Have changing takeover defense rules and strategies entrenched management and damaged shareholders? The case of defeated takeover bids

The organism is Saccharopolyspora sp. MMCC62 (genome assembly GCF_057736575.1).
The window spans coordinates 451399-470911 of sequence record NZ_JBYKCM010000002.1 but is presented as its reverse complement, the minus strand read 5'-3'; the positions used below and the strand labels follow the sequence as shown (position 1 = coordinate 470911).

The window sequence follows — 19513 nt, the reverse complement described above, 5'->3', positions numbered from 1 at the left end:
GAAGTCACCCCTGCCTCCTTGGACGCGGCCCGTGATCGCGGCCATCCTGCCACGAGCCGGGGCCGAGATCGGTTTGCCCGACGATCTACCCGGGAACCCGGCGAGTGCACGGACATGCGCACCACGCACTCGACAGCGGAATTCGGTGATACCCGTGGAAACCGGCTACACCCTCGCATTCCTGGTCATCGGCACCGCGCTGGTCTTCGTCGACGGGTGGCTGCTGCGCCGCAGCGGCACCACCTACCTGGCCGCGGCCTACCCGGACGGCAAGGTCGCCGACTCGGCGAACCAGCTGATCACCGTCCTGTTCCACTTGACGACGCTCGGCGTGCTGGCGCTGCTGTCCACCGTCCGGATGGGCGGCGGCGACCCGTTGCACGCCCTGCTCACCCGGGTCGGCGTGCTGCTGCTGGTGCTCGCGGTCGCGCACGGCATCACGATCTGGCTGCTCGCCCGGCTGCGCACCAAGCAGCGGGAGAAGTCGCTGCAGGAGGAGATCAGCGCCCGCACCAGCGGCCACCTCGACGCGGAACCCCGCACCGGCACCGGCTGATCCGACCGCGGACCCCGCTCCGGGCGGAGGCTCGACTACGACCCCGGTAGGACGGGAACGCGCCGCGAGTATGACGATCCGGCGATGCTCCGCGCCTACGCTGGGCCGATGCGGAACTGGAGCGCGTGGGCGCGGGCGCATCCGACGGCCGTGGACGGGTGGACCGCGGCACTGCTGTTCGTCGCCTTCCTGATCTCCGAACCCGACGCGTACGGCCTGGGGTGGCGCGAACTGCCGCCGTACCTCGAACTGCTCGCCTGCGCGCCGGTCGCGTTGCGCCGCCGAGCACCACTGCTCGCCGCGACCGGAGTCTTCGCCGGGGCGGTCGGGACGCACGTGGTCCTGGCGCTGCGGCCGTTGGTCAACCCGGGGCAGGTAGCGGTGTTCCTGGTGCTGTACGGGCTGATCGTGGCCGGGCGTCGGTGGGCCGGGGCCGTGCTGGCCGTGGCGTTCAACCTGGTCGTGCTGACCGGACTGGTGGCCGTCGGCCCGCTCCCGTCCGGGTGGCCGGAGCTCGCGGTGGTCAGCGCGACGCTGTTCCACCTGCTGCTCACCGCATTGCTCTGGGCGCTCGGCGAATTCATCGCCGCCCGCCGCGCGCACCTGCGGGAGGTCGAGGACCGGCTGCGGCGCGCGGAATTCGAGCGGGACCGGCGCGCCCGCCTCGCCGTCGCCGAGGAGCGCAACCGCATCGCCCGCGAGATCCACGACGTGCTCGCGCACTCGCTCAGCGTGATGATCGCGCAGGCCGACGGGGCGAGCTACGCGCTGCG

Using the Delaware Supreme Court's Time-Warner decision of July 1989 as a focal point, we study defeated takeover bids before and after July 1989 to assess the direct effects of stronger takeover impediments on takeover defense tactics used to defeat bids and the resulting shareholder wealth outcomes and managerial turnover. We find that firms that defeated takeover bids after July 1989 shifted away from the use of active takeover defenses (repurchases, special dividends, greenmail, and leverage increases). Nevertheless, shareholders of firms that defeat a takeover experienced slightly better wealth outcomes in the 1990s than in the 1980s. We also find increased managerial turnover rates after defeating a takeover bid post Time-Warner, suggesting that managers that defeat hostile takeover bids did not become more entrenched due to greater takeover impediments relative to prior years.
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